(E) the visible presence on the property of a crop grown for human consumption that is under cultivation, in the process of being harvested, or marketable if harvested at the time of entry.

(3) “Shelter center” has the meaning assigned by Section 51.002, Human Resources Code.

(4) “Forest land” means land on which the trees are potentially valuable for timber products.

(5) “Agricultural land” has the meaning assigned by Section 75.001, Civil Practice and Remedies Code.

(6) “Superfund site” means a facility that:

(A) is on the National Priorities List established under Section 105 of the federal Comprehensive Environmental Response, Compensation, and Liability Act of 1980 (42 U.S.C. Section 9605); or

(B) is listed on the state registry established under Section 361.181, Health and Safety Code.

(7) “Critical infrastructure facility” means one of the following, if completely enclosed by a fence or other physical barrier that is obviously designed to exclude intruders:

(A) a chemical manufacturing facility;

(B) a refinery;

(C) an electrical power generating facility, substation, switching station, electrical control center, or electrical transmission or distribution facility;

(D) a water intake structure, water treatment facility, wastewater treatment plant, or pump station;

(E) a natural gas transmission compressor station;

(F) a liquid natural gas terminal or storage facility;

(G) a telecommunications central switching office;

(H) a port, railroad switching yard, trucking terminal, or other freight transportation facility;

(I) a gas processing plant, including a plant used in the processing, treatment, or fractionation of natural gas; or

(J) a transmission facility used by a federally licensed radio or television station.

(8) “Protected freshwater area” has the meaning assigned by Section 90.001, Parks and Wildlife Code.

(9) “Recognized state” means another state with which the attorney general of this state, with the approval of the governor of this state, negotiated an agreement after determining that the other state:

(A) has firearm proficiency requirements for peace officers; and

(B) fully recognizes the right of peace officers commissioned in this state to carry weapons in the other state.

(10) “Recreational vehicle park” means a tract of land that has rental spaces for two or more recreational vehicles, as defined by Section 522.004, Transportation Code.

(11) “Residential land” means real property improved by a dwelling and zoned for or otherwise authorized for single-family or multifamily use.

(c) Repealed by Acts 2009, 81st Leg., R.S., Ch. 1138, Sec. 4, eff. September 1, 2009.

(d) An offense under this section is:

(1) a Class B misdemeanor, except as provided by Subdivisions (2) and (3);

(2) a Class C misdemeanor, except as provided by Subdivision (3), if the offense is committed:

(3) a Class A misdemeanor if:

(A) the offense is committed:

(i) in a habitation or a shelter center;

(ii) on a Superfund site; or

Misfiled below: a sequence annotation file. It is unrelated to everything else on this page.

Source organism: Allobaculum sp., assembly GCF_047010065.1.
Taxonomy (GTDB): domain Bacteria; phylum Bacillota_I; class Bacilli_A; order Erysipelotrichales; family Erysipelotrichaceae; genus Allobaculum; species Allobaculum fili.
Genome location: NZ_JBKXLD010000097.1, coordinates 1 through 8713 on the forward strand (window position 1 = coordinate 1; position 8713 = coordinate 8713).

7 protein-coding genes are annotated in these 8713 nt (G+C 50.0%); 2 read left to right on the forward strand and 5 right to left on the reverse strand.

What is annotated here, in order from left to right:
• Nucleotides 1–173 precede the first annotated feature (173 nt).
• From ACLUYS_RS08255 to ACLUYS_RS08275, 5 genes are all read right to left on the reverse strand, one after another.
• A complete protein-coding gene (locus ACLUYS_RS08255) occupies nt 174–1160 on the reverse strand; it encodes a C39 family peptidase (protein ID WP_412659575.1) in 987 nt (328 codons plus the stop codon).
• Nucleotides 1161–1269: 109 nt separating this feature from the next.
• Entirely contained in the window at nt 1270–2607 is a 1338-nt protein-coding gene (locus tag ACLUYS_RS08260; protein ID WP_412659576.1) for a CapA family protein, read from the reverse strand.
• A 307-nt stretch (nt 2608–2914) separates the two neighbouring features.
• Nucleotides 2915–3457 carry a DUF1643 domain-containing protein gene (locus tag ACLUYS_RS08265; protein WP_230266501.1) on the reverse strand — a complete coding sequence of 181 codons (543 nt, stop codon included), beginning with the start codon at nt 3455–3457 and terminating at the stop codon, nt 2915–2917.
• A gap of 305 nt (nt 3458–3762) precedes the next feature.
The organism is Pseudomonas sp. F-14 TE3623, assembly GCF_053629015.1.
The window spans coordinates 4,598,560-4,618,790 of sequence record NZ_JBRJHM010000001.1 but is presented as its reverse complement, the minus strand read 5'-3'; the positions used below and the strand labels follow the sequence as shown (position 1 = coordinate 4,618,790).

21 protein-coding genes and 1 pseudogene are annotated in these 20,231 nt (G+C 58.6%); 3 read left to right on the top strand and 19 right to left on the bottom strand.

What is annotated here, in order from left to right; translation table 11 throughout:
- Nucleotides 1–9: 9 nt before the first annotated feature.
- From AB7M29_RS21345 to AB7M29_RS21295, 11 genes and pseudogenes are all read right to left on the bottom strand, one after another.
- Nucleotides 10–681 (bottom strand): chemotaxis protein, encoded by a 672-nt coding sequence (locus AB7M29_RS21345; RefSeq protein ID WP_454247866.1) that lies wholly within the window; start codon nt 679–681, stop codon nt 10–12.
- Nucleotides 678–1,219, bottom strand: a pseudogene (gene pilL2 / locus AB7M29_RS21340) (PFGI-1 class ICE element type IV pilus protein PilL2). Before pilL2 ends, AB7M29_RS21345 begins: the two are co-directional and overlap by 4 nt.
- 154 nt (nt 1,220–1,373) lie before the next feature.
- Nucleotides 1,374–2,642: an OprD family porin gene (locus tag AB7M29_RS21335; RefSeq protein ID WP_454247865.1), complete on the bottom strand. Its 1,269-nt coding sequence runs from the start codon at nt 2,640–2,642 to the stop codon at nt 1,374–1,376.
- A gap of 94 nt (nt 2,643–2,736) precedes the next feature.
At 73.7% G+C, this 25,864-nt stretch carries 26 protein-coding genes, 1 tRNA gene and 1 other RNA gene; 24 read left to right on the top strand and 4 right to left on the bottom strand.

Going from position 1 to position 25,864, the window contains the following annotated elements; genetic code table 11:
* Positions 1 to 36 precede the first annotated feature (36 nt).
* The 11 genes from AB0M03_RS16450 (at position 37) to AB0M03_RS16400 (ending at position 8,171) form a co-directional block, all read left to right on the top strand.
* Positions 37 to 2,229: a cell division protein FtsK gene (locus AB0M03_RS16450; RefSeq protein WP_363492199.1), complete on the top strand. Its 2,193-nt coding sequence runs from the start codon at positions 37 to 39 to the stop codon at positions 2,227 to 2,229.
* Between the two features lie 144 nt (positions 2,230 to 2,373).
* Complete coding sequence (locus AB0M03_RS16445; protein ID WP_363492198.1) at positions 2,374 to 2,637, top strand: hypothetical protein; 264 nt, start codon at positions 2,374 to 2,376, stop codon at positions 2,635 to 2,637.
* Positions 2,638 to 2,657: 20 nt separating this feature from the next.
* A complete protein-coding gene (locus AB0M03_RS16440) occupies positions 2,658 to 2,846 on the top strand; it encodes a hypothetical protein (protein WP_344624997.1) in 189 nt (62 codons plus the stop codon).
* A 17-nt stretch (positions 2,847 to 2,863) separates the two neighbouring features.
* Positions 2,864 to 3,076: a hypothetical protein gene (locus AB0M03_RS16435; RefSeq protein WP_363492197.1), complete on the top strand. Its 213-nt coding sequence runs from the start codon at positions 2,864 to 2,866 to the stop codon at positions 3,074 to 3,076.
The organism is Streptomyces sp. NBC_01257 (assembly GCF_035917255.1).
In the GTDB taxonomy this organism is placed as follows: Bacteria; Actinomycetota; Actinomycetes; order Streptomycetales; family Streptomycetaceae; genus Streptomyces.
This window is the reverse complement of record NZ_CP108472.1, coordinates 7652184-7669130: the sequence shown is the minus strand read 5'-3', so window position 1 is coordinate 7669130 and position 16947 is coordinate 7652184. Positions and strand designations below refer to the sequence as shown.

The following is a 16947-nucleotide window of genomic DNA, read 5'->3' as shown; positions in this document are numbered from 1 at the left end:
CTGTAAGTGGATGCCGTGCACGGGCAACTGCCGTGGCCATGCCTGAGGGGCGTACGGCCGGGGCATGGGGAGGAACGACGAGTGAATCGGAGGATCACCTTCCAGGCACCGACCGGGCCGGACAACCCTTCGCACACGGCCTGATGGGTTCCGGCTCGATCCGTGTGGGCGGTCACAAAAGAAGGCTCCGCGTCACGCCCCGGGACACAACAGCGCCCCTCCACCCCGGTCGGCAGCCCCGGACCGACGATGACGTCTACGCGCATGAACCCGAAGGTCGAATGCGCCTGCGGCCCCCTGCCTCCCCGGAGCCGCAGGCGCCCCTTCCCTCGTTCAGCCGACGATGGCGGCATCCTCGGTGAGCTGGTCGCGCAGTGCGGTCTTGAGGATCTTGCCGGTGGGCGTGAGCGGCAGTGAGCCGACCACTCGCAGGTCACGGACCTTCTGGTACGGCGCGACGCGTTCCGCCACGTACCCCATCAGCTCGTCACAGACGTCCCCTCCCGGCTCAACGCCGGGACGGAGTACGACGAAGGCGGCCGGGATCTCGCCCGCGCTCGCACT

(iii) on or in a critical infrastructure facility; or

(B) the person carries a deadly weapon during the commission of the offense.

(e) It is a defense to prosecution under this section that the actor at the time of the offense was:

(1) a firefighter or emergency medical services personnel, as defined by Section 773.003, Health and Safety Code, acting in the lawful discharge of an official duty under exigent circumstances;

(2) a person who was:

(A) an employee or agent of:

(i) an electric utility, as defined by Section 31.002, Utilities Code;

(ii) a telecommunications provider, as defined by Section 51.002, Utilities Code;

(iii) a video service provider or cable service provider, as defined by Section 66.002, Utilities Code;

(iv) a gas utility, as defined by Section 101.003 or 121.001, Utilities Code; or

(v) a pipeline used for the transportation or sale of oil, gas, or related products; and

(B) performing a duty within the scope of that employment or agency; or

(3) a person who was:

(A) employed by or acting as agent for an entity that had, or that the person reasonably believed had, effective consent or authorization provided by law to enter the property; and

(B) performing a duty within the scope of that employment or agency.

(f) It is a defense to prosecution under this section that:

(1) the basis on which entry on the property or land or in the building was forbidden is that entry with a handgun was forbidden; and

(2) the person was carrying a concealed handgun and a license issued under Subchapter H, Chapter 411, Government Code, to carry a concealed handgun of the same category the person was carrying.

(g) It is a defense to prosecution under this section that the actor entered a railroad switching yard or any part of a railroad switching yard and was at that time an employee or a representative of employees exercising a right under the Railway Labor Act (45 U.S.C. Section 151 et seq.).

(h) At the punishment stage of a trial in which the attorney representing the state seeks the increase in punishment provided by Subsection (d)(3)(A)(iii), the defendant may raise the issue as to whether the defendant entered or remained on or in a critical infrastructure facility as part of a peaceful or lawful assembly, including an attempt to exercise rights guaranteed by state or federal labor laws. If the defendant proves the issue in the affirmative by a preponderance of the evidence, the increase in punishment provided by Subsection (d)(3)(A)(iii) does not apply.

(i) This section does not apply if:

(1) the basis on which entry on the property or land or in the building was forbidden is that entry with a handgun or other weapon was forbidden; and

(2) the actor at the time of the offense was a peace officer, including a commissioned peace officer of a recognized state, or a special investigator under Article 2.122, Code of Criminal Procedure, regardless of whether the peace officer or special investigator was engaged in the actual discharge of an official duty while carrying the weapon.